fredkawig
02-13-2014, 08:16 AM
You should consult your employer first. After that file a complaint within the company you work with. If that does not help try your local Labor and Employment agency and file a complaint. If it still doesn't work or you are not satisfied then better file a case in court. Though if your salary is lower than lawyer's fees better not do it.

pandandesign
02-16-2014, 02:15 AM
You should consult your employer first. After that file a complaint within the company you work with. If that does not help try your local Labor and Employment agency and file a complaint. If it still doesn't work or you are not satisfied then better file a case in court. Though if your salary is lower than lawyer's fees better not do it.

Oh, I see. I think it is better not to hire a lawyer because if the employer will pay back then it is good. Otherwise, contacting the Labor and Employment Agency will be a good idea. I think if the employer knows that they are owing their employees money, then why they hire too many employees in the first place.

mikelouis
02-16-2014, 03:19 AM
I cannot work for free because I need the money to take care of other important responsibilities. One month of no pay is the most a person should tolerate after that the employer has to won up with no more excuses.

CSomm
02-16-2014, 12:34 PM
Unless you are supposed to be making quite a hefty sum, I'd keep the lawyers out of it. They'll soak up every penny. Small claims courts deal with this situation regularly, and are an effective way to resolve these issues. Obviously, talking to your employer first would be the easiest way to fix this problem, but after it's fixed, I'd quit anyways. This does not sound like a steady line of work.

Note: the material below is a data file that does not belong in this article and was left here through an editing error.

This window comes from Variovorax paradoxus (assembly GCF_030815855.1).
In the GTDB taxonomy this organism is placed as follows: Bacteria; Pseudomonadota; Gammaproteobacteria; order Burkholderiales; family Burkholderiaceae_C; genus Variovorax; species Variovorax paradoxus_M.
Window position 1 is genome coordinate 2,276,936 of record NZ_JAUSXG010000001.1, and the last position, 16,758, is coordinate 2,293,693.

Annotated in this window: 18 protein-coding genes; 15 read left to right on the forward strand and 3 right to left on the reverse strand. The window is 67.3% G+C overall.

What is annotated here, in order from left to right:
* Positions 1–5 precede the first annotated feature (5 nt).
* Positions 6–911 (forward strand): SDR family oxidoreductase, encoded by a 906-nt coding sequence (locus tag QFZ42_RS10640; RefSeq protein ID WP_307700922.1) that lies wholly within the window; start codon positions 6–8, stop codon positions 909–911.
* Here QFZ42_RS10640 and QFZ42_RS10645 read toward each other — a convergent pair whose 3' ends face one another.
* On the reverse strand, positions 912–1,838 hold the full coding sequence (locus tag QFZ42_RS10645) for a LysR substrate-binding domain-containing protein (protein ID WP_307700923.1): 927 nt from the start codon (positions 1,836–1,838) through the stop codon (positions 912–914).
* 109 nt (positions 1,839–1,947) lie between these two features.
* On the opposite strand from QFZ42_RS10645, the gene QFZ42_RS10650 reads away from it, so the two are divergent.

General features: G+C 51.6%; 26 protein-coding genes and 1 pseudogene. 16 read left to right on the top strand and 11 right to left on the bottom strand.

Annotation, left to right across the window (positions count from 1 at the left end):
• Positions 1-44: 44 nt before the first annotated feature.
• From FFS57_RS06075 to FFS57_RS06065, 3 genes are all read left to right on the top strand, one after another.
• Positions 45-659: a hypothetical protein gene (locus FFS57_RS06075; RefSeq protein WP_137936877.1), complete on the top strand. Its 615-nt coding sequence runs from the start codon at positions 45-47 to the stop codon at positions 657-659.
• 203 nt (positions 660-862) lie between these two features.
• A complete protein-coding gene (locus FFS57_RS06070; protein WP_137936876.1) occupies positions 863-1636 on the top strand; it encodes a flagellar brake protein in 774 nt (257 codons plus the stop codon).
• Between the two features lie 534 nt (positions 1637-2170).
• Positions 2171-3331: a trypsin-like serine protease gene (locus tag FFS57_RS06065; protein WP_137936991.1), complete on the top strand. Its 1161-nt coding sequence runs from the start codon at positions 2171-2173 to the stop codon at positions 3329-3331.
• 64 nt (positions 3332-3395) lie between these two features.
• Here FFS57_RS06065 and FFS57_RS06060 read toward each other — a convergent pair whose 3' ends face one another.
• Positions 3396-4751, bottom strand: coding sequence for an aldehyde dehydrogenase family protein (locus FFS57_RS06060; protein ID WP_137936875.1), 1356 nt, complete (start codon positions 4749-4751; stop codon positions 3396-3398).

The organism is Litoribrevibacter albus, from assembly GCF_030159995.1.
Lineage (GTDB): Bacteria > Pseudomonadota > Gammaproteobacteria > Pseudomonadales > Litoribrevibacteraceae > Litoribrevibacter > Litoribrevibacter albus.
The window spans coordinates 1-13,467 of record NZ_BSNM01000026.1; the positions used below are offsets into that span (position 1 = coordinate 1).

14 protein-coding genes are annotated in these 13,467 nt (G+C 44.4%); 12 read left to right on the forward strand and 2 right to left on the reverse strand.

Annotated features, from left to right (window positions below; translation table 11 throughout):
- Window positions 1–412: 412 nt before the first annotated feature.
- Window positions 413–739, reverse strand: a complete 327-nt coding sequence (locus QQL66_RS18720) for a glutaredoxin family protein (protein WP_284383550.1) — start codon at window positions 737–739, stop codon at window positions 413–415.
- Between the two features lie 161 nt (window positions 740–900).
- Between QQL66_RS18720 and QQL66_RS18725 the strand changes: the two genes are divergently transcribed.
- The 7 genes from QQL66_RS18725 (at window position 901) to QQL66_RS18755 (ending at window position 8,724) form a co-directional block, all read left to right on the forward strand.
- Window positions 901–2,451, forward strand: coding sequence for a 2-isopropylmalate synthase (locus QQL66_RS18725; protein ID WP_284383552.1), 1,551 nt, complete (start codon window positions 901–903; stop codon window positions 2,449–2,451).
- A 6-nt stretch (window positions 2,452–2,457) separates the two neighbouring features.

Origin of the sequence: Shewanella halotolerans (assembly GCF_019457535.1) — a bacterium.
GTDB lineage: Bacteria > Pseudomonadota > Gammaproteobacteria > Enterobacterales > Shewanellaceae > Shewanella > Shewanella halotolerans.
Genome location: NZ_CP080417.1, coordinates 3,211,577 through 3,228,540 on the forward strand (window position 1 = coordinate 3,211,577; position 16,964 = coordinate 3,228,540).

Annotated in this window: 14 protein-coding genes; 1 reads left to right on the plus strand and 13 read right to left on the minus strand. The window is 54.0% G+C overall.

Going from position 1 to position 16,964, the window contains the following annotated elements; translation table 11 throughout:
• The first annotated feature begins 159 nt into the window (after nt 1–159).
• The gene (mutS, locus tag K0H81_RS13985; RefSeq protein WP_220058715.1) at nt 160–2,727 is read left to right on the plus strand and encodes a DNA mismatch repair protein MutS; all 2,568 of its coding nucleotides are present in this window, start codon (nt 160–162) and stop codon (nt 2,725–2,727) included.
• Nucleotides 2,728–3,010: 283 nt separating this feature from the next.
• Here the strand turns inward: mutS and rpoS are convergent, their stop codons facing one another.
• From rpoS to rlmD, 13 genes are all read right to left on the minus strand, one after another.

Taru
02-18-2014, 09:04 PM
This has happened to me before, but admittedly it was just when I was starting out and my wage wasn't that big yet so I was able to shrug it off, also partly because I actually liked my employer back then. I stayed because I was promised to be paid at a certain date in the future and I trusted her enough to follow through, and she did. I think a bit of subjectivity comes into play when situations like these arise, and it really just has to do with the particular aspects of each circumstance, but if the relationship is purely a financial one and you derive no other benefits from working there like actual enjoyment in the job, then it would be best to leave since there is no other driving force to rely on.

mameeker@cuse
02-20-2014, 12:50 AM
I would go right up to the boss and demand my owed wage. If refused I would threaten legal action and wait a few days. After the few days passed I would talk to an attorney and see what legal actions I could pursue, but only if the owed wage was worth losing the job.